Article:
The Children Are Always Listening

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           I was recently at a school where there were some challenging social dynamics amongst a group of second graders. I know this must be familiar to parents of school-age parents: the rise of social media and early exposure to our culture through the Internet has created a complex social hierarchy amongst our youngest students. Clothes, possessions, vacations, cell phones, who's playing what games, and gossip are the social currency - a mirror of our adult world, no? Even the political debates of our times - immigration, taxes, climate change, gun control - are woven into our children's conversations.

           I am not advocating overly protective parenting: kids will get numerous messages no matter what we do. I am advocating that we as parents model the traits that will lead to greater understanding: listening, tolerance where possible, agreeing to disagree, and the willingness to find common ground with everyone we meet:

·        Listening: Do we allow ourselves to hear one another? Do we truly listen without simply formulating our next response? Do we provide eye contact, body language that is open and accepting, and a willingness to be present with another person? This is essential with our children and also essential with one another.

·        Tolerance: Many of us have been engaged in political arguments that only refute others' points of view. We have seen religious intolerance, racial intolerance, ethnic intolerance, gender intolerance, and social class intolerance played across all media. Can we model tolerance of others' experiences - when their points of view do not threaten or limit our free expression of our experiences?

·        Agreeing to disagree: Can we have a loving truce with our friends and families? Can we show our children that "being right" is not the only important facet of a relationship?

·        Finding common ground: Can we find the places where we agree and work from there? A love of Italian food, a shared passion for the Mets, or a soft spot for country music may be all we come up with, but it's a start.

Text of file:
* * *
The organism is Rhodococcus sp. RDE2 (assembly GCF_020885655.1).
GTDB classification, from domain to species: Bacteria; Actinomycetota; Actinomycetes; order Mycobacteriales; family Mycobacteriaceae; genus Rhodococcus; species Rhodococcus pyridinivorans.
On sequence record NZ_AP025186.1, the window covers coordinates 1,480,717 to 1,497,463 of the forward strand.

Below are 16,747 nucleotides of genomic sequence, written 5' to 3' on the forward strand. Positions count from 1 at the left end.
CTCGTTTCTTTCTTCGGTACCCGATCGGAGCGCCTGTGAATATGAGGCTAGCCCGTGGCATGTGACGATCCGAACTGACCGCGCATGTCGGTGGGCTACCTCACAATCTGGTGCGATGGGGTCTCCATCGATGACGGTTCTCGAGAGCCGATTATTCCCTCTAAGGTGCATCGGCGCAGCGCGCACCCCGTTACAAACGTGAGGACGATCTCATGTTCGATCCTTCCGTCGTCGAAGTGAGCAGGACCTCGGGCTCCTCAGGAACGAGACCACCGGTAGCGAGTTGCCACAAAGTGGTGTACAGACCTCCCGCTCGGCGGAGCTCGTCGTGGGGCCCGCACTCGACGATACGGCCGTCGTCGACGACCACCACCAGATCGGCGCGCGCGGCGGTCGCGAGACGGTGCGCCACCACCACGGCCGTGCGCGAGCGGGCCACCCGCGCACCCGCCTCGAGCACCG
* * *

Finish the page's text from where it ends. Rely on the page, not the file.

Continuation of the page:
Back to those second graders: one student shares that there is a playdate coming up and only Suzie and Jake are invited - with three other classmates standing right there. Meanwhile, outside of school at pick-up time, two parents go on and on about the trip they are about to take next weekend, with other parents within easy earshot and unwitting participants in this conversation. The same thing, no?

          Children are always listening - not just when we are telling them what to do but also when we are driving, talking on the phone with our own parents about our siblings, and chatting with our friends. (How many times have we said "be nice to your brother!" while we bad mouth our siblings in front of the kids?) Can we choose to be loving, capable, compassionate, and tolerant individuals when the kids are around? Or even when they aren't around - just for the good of everyone?

 

 

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This page contains a single entry by John published on February 12, 2019 11:22 AM.

The Nurture Assumption: How much do parents matter anyway? was the previous entry in this blog.

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